Choosing your brand's colour palette is no easy task. What makes it harder is that you are setting yourself up for a long time, if not life. If you think I'm being a bit drastic I challenge you to think of your favourite brands, it's more than likely certain colours come to mind. Still, having a hard time grasping this? Well think of brands like Coca-Cola and Pepsi, they have a particular shade of red and blue associated with each and if either of them mixed things up or even consistently adjusted the shades it would only confuse you, the consumer. Repetition adds to client loyalty because they know what they can expect and repetition comes from consistent branding.
So how does our team go about choosing colour palettes?
Start with fun...
There are several client exercises alongside this that allow us to narrow in on colours that not only speak to you but your brand as well. Like the Pinterest Exercise. If you've worked with me you've probably filled out a brand interview. While step one of this interview is questions that get you thinking and diving into your brand, part two is where you have a little fun on Pinterest. I ask everyone to create a board and just add whatever draws their attention, it doesn't have to be "on brand" or about the same/similar product or service but just images that make them feel good.
This activity dives deeper into your mind. We analyze these boards deeply and may even pick up on something that you aren't aware of. For example, I recently had a client who was surprised we added a shade of dirty rose to her palette. She was sure her palette would only be black, white and pastel green but LOVED the rose shade. Funny enough this was something we noticed that kept popping up in several random images she selected.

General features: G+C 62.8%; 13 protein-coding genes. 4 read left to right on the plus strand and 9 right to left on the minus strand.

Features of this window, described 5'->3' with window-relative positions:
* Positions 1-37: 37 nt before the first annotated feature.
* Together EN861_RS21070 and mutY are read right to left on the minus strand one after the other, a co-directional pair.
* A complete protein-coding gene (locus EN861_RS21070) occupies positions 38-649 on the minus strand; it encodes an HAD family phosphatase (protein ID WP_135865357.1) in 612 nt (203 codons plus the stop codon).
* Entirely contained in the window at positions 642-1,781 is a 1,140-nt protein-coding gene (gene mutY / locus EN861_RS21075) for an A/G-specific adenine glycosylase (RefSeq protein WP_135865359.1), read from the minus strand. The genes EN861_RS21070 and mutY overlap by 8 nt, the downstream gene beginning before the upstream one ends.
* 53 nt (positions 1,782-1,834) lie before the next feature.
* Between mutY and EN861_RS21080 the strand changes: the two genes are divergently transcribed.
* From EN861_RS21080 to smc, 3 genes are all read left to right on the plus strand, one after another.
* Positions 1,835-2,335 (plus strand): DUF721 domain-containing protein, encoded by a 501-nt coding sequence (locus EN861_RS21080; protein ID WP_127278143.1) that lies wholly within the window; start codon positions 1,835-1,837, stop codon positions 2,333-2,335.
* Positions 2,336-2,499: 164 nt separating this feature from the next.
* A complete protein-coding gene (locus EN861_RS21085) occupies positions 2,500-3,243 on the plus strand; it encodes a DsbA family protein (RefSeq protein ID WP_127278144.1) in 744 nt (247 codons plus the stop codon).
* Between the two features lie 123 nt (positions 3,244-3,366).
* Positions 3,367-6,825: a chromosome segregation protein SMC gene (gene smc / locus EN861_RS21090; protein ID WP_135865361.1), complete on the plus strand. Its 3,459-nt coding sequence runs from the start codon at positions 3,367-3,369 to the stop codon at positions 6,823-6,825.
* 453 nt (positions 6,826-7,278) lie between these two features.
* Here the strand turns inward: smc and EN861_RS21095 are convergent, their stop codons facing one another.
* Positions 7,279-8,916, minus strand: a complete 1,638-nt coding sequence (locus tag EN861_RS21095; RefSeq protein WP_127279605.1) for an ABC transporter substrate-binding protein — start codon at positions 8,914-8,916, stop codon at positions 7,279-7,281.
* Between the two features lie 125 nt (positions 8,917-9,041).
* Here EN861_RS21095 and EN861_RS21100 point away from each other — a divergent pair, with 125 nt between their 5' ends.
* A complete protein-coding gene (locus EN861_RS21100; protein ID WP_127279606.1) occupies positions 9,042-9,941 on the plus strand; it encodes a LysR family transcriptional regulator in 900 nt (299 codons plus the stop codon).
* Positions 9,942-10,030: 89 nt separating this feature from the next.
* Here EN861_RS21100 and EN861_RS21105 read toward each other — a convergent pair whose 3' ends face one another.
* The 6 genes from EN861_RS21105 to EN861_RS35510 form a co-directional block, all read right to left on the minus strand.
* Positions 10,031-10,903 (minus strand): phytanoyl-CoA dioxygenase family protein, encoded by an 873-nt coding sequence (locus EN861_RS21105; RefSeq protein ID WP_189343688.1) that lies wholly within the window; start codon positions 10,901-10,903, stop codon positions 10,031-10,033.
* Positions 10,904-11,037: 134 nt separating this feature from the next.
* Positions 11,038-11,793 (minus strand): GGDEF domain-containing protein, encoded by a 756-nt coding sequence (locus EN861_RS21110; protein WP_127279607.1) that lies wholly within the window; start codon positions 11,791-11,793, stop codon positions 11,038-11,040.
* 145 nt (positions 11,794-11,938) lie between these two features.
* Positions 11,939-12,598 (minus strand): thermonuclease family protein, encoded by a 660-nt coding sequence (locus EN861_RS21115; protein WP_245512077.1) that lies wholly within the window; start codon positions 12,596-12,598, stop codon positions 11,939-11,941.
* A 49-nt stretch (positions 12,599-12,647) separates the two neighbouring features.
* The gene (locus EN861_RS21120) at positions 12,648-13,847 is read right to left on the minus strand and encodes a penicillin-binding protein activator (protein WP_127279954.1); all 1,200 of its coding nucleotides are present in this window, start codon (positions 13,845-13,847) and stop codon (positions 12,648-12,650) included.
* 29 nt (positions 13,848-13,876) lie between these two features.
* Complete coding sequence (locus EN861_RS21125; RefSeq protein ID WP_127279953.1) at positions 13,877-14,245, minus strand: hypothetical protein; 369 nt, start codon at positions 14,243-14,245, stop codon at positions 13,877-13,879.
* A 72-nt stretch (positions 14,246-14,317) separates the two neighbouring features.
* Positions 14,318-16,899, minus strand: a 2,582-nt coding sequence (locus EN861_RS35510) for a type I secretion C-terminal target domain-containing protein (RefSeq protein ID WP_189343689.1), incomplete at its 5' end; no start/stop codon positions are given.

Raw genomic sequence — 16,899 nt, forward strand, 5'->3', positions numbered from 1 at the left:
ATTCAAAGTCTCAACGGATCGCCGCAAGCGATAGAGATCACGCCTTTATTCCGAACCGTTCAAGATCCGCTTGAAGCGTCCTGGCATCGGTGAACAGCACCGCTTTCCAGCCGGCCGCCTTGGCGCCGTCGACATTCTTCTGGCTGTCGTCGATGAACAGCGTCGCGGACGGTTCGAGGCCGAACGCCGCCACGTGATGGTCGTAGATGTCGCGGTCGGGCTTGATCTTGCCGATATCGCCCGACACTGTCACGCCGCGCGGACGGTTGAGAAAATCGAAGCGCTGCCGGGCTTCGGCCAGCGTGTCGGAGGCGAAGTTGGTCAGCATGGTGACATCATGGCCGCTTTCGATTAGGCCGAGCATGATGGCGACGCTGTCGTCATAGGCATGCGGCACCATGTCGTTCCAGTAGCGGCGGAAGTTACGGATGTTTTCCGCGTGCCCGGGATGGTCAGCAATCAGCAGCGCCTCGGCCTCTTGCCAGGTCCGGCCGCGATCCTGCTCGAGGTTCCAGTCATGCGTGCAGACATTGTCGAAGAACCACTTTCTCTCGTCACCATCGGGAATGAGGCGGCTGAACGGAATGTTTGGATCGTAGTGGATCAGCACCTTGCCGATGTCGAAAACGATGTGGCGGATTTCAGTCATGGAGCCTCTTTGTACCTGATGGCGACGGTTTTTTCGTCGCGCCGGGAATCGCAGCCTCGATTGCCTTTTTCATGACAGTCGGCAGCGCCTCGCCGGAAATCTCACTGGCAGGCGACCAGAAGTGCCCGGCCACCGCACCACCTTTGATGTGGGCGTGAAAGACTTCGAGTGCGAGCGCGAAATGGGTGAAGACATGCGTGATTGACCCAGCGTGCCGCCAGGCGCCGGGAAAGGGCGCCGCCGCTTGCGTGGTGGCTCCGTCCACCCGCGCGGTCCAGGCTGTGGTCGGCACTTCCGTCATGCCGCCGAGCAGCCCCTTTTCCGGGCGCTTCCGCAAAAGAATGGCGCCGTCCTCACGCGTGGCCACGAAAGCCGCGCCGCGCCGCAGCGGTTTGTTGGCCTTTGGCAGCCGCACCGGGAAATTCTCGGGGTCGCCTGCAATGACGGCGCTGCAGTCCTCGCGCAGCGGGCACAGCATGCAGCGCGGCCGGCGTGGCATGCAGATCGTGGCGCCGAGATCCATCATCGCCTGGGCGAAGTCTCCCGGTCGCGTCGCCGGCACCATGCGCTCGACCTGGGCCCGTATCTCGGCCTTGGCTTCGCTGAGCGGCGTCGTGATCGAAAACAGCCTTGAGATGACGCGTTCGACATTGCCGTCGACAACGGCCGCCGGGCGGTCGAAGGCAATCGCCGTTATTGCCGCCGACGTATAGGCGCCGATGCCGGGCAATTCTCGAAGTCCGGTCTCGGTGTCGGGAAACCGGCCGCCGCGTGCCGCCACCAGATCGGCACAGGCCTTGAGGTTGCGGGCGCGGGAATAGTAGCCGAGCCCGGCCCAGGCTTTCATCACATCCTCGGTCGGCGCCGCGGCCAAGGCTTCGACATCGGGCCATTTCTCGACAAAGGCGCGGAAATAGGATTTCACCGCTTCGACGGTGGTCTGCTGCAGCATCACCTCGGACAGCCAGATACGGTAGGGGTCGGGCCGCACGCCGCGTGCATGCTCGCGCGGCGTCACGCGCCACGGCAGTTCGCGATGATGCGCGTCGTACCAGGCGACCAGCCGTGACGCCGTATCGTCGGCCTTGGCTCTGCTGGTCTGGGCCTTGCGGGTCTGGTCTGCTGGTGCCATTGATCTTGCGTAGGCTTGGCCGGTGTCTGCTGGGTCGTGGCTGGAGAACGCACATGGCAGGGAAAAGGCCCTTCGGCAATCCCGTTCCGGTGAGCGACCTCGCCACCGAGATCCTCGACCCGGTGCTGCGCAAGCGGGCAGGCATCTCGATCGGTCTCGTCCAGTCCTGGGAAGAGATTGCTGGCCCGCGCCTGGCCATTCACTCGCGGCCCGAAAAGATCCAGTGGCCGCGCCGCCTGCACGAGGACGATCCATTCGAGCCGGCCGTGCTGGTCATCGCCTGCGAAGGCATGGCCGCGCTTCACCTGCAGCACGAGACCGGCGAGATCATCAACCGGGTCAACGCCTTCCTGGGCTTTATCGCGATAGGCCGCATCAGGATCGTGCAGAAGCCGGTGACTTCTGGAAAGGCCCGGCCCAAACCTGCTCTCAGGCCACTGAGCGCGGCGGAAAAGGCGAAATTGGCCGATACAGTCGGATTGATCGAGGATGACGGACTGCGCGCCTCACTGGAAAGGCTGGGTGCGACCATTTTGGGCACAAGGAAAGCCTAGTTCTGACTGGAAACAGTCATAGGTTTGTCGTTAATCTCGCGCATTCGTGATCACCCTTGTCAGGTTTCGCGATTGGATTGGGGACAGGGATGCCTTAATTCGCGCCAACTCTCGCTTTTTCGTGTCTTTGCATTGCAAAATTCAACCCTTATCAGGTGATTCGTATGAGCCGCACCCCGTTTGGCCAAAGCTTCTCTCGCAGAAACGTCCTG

Although the Pinterest activity is a great start it is not the end-all. The reason we provide our clients with three colour palette options is that not all colours work well together. We create combinations of colours that work well together based on colour theory. This is a major factor in choosing your palette. It's not a random selection but a collection that has been carefully thought out through research so that each shade compliments the other and they aren't fighting for attention.
Last but certainly not least we need to consider colour associations. Certain colours have certain associations to them and although some have changed the way we see them (hello, pink becoming a neutral), others remain the same. Knowing and understanding your brand mission allows us to choose colours that will accentuate this.
Remember, these are just three aspects of choosing a colour palette for you to better understand how the process works. There are other factors and depending on your service or product there may be other activities and research we do to help you stand out of the crowd.
Now although I did mention your brand colours are to be with you for a long time, that doesn't mean you're not allowed to rebrand. Many brands, especially small businesses may start with branding that doesn't represent who they are or who they have become. If you're no longer proud of sharing your brand - it's time to think about rebranding and building one that will have longevity to it, while growing with you.
Want to learn more about your process? Book a complimentary consultation today.